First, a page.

Help Yourself and Your Employees

There isn’t a simple solution to this issue. Each person’s use of LinkedIn depends on his or her role, as well as the industry, your company go-to-market strategy, and your overall company branding and messaging. For your company to get value from LinkedIn you will need to know what you want to accomplish, how your organization will get there, and how you will measure success. In other words, you’ll need a strategy.

Like all marketing programs (and make no mistake about it, this is also a marketing program) you have to set a strategy, then work toward implementation in a clear and deliberate way. Start small, focus on bang-for-the-buck; create a consistent brand message about your organization then ask your staff to use it in their profile. Develop a company page, so that when other people run across your employees the company information is clickable and exactly how you want it. Encourage your teams to build relevant industry contacts and ensure they are connected to one another right away. These are all solid building blocks.

Also, allow time for exploration and investigation. That time your staff is using to learn a leadership skill will manifest itself positively if you let it. The industry contacts that are cultivated from posting to related groups and interacting with regularity will have long-term value. Even the job hunting activities are beneficial in some ways, as keeping employees happy is often a matter of having a realistic perspective on market conditions.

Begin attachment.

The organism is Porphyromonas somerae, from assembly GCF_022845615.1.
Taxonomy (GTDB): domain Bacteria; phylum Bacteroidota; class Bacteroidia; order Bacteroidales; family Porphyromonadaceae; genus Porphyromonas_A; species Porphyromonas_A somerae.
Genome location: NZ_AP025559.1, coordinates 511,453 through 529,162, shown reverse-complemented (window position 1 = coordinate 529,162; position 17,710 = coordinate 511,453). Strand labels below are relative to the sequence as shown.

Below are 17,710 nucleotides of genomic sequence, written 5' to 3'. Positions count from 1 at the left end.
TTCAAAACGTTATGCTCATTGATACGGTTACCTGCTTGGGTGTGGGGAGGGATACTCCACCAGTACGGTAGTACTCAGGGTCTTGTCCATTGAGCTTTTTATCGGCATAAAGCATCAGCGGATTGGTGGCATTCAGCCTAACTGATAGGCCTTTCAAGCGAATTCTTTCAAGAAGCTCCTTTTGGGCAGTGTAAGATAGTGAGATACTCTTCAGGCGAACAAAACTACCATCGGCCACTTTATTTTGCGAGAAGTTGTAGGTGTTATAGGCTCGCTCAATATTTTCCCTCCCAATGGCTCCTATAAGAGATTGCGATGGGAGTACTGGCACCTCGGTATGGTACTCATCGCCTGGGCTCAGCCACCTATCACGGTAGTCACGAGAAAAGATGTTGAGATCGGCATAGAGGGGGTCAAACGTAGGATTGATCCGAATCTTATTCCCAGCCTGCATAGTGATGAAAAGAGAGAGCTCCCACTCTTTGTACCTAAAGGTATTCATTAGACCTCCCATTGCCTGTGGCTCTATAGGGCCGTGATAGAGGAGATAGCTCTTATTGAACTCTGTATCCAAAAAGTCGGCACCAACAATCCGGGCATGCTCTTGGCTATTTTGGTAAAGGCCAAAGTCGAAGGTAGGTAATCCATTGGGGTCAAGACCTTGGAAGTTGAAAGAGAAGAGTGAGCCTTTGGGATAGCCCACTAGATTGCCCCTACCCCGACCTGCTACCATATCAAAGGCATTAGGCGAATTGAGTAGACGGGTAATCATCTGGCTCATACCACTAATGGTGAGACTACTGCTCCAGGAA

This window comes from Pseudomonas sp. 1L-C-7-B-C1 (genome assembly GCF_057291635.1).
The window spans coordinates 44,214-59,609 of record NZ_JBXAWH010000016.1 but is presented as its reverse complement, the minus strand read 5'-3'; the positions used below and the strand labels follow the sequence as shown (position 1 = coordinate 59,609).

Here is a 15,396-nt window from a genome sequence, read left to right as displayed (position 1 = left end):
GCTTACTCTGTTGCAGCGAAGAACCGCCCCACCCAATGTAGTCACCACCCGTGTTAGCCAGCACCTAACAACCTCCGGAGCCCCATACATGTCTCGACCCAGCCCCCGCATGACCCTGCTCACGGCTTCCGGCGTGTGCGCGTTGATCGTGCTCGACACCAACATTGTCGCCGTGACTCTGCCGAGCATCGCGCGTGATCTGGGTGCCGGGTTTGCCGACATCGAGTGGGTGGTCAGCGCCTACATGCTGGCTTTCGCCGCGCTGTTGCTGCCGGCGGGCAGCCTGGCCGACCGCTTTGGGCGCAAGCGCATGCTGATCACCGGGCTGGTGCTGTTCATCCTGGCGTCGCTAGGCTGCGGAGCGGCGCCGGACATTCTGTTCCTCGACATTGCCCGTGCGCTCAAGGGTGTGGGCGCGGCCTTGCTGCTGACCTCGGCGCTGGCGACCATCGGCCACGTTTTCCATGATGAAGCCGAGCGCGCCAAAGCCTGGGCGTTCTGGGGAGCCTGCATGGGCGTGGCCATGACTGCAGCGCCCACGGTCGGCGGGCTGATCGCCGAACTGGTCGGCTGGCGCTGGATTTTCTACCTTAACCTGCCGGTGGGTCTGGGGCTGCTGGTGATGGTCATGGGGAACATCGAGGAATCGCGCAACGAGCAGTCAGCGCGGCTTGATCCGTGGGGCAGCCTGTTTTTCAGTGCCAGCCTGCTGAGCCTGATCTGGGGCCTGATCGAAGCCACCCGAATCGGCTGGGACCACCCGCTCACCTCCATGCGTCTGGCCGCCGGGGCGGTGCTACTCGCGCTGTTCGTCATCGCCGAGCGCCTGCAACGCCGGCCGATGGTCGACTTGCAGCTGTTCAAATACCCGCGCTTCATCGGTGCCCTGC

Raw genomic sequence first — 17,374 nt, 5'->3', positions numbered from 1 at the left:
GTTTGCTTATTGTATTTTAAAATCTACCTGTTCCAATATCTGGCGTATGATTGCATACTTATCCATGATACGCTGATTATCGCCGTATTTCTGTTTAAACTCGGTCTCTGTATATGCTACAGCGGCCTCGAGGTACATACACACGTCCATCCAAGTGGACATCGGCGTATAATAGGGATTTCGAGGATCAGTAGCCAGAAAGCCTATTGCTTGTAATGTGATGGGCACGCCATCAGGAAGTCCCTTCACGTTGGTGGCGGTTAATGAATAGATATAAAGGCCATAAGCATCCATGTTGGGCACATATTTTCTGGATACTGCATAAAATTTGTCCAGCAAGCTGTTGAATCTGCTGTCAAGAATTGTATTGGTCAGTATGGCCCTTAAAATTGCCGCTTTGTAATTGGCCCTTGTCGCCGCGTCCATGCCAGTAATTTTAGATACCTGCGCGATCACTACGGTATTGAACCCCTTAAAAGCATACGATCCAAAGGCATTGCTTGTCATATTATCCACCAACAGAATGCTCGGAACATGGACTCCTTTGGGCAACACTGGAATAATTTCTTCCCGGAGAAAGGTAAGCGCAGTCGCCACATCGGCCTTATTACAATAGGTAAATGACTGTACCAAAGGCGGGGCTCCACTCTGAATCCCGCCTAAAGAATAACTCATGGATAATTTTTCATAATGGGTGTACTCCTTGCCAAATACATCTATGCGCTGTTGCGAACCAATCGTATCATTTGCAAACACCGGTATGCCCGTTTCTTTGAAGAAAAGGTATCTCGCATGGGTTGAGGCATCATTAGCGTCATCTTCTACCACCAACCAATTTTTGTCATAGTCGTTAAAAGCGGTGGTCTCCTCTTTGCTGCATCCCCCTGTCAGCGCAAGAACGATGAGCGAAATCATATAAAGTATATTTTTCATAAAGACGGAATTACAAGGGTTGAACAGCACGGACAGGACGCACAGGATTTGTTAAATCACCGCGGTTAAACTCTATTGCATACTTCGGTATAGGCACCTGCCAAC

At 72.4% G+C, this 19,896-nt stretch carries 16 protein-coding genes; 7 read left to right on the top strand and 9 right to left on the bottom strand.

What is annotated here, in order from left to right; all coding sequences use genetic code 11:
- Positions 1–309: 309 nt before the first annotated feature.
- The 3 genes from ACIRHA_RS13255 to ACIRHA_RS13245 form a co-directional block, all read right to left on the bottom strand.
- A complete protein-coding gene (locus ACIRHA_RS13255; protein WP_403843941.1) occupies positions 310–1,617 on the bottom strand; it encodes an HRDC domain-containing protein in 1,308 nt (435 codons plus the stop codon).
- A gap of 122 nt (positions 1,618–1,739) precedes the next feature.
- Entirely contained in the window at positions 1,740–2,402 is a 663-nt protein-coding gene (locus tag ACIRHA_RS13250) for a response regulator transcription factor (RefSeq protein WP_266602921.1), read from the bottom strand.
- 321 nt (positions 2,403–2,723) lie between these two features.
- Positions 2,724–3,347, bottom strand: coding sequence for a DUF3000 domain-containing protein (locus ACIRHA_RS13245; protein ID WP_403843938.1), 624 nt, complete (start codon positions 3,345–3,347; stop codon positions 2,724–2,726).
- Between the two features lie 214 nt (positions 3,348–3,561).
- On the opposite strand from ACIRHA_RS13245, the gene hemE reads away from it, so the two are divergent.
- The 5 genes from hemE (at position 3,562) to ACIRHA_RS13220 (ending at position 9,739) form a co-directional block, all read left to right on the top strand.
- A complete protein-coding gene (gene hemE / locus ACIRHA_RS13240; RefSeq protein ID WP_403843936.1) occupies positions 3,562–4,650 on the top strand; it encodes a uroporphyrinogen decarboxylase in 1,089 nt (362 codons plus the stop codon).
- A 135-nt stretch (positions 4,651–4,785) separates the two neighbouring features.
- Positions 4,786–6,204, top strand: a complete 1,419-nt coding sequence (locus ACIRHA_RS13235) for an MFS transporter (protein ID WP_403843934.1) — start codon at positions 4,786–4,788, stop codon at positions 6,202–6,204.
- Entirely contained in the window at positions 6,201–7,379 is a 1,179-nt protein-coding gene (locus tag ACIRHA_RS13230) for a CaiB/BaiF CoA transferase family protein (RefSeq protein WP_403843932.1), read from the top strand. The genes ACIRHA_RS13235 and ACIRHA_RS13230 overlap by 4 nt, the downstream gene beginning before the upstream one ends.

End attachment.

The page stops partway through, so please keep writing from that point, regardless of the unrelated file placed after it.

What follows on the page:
Regardless of what you do, or how you prioritize it, give LinkedIn the respect it deserves. Craft a strategy then set about making it happen.

The Joys of an Employee Leaving

It’s that dreaded day when an employee hands you a resignation letter informing you they have decided to leave your practice, or worse yet, you need to let go an underperforming employee. Whether you are devastated or feel it is a blessing in disguise, you are sure to feel frustrated and overwhelmed with having to embark on the hiring process yet again.

As cumbersome as this process can be, the last thing you want to do is just hire anyone. Since your staff members are an integral part of your business success, you need personnel to align with your business goals and objectives. It may seem easier as a short-term solution to hire someone (a friend or family member) who is just an ‘okay’ fit. However, to accomplish your long-term goals, you need to find someone who is not only qualified for the position but a dedicated candidate who is going to help your business grow.